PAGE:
Pub­li­ca­tions

Employ­er defends adverse action claim by employ­ee dis­missed dur­ing pro­ba­tion­ary period


In brief – Dis­missal dur­ing pro­ba­tion not nec­es­sar­i­ly an adverse action

Fol­low­ing on from our ear­li­er arti­cle on adverse action, a recent case has high­light­ed how an employ­er can be suc­cess­ful in defend­ing a claim lodged by an employ­ee who was dis­missed dur­ing a pro­ba­tion­ary period.


Hod­kin­son v The Com­mon­wealth [2011] FMCA 171

San­dra Hod­kin­son was engaged by the Child Sup­port Agency (CSA) as a col­lec­tions offi­cer for a six month pro­ba­tion­ary period.

Dur­ing the third month of her pro­ba­tion, she was absent for two days after being diag­nosed with bulging discs in the spine. She was placed on a grad­ual return to work pro­gram which increased her dai­ly hours from 5 to 7.24 over a four week peri­od and required her to take reg­u­lar breaks to stretch her back.

In the fol­low­ing month, Hod­kin­son was placed on a work improve­ment plan because of her fail­ure to reach her per­for­mance tar­gets, con­sist­ing of mak­ing 20 out­bound calls per day, final­is­ing six cas­es per month and col­lect­ing $17,500 per month.

Hod­kin­son encoun­tered dif­fi­cul­ties in bal­anc­ing her return to work pro­gram with her work improve­ment plan. In the fifth month of her pro­ba­tion, she attend­ed a meet­ing with her man­agers and was hand­ed a report which rec­om­mend­ed her termination.

Usu­al one-week exten­sion not granted

Dur­ing this meet­ing, Hod­kin­son was advised that oth­er employ­ees in a sim­i­lar posi­tion had been offered a one week exten­sion to prove that they could meet their tar­gets. Unfor­tu­nate­ly for Hod­kin­son, she was sched­uled to have surgery relat­ing to oth­er med­ical prob­lems in the fol­low­ing week and was denied the usu­al one-week extension.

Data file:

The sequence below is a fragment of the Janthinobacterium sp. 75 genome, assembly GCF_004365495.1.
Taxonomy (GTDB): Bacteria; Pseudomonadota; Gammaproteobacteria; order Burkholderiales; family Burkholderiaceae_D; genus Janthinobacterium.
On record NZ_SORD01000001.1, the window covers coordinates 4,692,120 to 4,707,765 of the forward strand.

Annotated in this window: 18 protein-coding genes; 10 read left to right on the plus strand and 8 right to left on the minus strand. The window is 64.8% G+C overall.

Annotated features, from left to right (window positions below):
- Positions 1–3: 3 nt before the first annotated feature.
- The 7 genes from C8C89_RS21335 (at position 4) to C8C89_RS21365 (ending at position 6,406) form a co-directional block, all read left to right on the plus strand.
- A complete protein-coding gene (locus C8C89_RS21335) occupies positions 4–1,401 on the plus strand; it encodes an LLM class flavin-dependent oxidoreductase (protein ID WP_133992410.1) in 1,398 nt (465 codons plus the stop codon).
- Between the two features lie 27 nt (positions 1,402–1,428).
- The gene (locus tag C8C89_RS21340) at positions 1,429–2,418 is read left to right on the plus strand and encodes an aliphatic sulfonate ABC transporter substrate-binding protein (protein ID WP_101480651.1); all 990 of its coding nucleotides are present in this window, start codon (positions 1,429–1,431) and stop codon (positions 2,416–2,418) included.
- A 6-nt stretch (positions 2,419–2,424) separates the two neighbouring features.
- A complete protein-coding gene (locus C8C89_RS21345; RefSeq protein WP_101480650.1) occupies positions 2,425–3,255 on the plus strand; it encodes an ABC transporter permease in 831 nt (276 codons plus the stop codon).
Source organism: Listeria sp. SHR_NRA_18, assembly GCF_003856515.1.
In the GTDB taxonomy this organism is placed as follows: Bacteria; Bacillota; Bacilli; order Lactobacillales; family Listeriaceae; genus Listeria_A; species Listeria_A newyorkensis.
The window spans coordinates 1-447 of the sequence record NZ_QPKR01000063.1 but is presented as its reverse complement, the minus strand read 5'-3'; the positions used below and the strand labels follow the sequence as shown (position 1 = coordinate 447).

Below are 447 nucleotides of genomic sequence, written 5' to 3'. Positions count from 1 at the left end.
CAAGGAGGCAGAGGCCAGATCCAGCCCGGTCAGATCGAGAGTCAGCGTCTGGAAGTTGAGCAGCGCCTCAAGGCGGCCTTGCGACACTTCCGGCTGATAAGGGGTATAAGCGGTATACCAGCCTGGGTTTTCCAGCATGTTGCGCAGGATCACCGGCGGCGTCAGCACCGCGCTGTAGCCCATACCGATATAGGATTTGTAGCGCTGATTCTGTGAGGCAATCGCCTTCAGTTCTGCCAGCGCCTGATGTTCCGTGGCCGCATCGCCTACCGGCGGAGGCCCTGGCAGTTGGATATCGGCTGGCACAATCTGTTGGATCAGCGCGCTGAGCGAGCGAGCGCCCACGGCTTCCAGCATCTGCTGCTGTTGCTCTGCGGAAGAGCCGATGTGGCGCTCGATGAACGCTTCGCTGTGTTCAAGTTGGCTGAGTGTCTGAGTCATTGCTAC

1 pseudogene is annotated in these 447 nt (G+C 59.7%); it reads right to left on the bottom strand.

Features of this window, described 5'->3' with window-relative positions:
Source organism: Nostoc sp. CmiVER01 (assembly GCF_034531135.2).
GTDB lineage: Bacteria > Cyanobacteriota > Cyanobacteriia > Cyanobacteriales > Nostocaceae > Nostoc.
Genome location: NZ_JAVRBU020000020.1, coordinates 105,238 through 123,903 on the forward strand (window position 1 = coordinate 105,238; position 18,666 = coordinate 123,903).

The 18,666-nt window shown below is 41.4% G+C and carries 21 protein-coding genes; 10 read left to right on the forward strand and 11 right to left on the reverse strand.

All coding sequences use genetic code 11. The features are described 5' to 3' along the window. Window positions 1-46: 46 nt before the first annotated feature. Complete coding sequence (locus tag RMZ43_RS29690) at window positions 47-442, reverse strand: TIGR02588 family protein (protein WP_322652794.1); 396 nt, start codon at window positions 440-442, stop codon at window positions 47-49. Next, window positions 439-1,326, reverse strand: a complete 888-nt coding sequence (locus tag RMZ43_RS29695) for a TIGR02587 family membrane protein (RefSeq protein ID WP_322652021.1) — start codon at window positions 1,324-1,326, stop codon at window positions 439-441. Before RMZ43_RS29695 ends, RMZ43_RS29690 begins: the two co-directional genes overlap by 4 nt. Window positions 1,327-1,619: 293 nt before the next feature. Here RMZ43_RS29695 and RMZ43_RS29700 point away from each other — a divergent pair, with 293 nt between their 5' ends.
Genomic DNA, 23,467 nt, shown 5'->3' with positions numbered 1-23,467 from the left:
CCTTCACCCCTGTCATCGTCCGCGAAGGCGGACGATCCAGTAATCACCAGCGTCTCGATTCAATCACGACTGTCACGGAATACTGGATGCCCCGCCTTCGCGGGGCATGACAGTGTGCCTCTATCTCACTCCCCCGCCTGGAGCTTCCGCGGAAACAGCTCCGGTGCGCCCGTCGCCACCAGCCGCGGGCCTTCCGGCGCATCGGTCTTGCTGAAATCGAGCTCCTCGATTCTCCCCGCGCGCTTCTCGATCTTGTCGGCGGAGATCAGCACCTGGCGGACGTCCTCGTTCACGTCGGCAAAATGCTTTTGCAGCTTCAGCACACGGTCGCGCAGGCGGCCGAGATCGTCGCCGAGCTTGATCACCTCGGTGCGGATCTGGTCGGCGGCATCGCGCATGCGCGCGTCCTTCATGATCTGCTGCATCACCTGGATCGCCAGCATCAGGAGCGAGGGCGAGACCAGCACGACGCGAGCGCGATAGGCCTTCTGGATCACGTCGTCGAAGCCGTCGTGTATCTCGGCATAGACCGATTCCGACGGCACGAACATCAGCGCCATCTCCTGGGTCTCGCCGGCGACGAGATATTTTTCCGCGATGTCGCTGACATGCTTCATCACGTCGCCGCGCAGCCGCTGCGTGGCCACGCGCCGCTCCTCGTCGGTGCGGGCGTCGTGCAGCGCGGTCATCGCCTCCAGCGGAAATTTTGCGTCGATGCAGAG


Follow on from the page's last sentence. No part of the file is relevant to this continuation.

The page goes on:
It appears that CSA refused this exten­sion because they did not want Hodkinson’s ser­vice with CSA to extend beyond six months, as they would then have been oblig­ed to give her notice of ter­mi­na­tion. This meant that CSA need­ed to act before the end of the pro­ba­tion­ary peri­od to take advan­tage of its pur­pose, name­ly, to avoid Hod­kin­son becom­ing a per­ma­nent employ­ee who would then be enti­tled to notice of termination.

Com­plaint about the impact of med­ical prob­lems on meet­ing per­for­mance targets

After this meet­ing, Hod­kin­son raised com­plaints with the HR Man­ag­er that her med­ical prob­lems had hin­dered her abil­i­ty to meet her per­for­mance tar­gets and this had not been tak­en into account.

In the fol­low­ing week, Hod­kin­son dis­put­ed with the CSA that she had failed to meet her per­for­mance tar­gets because she recal­cu­lat­ed her tar­gets to take into account her return to work pro­gram. Notwith­stand­ing her com­plaints, Hod­kin­son received a let­ter advis­ing her of her ter­mi­na­tion for fail­ing to meet her per­for­mance targets.

Hod­kin­son lodged an adverse action claim with the Fed­er­al Mag­is­trates Court seek­ing rein­state­ment and com­pen­sa­tion. The crit­i­cal ques­tions raised by the claim included:

  • Whether the CSA took adverse action in dis­miss­ing Hod­kin­son because she had lodged a com­plaint with the HR Manager
  • Whether the CSA took adverse action in dis­miss­ing her and/​or deny­ing her an exten­sion of her work improve­ment plan because she suf­fered from a disability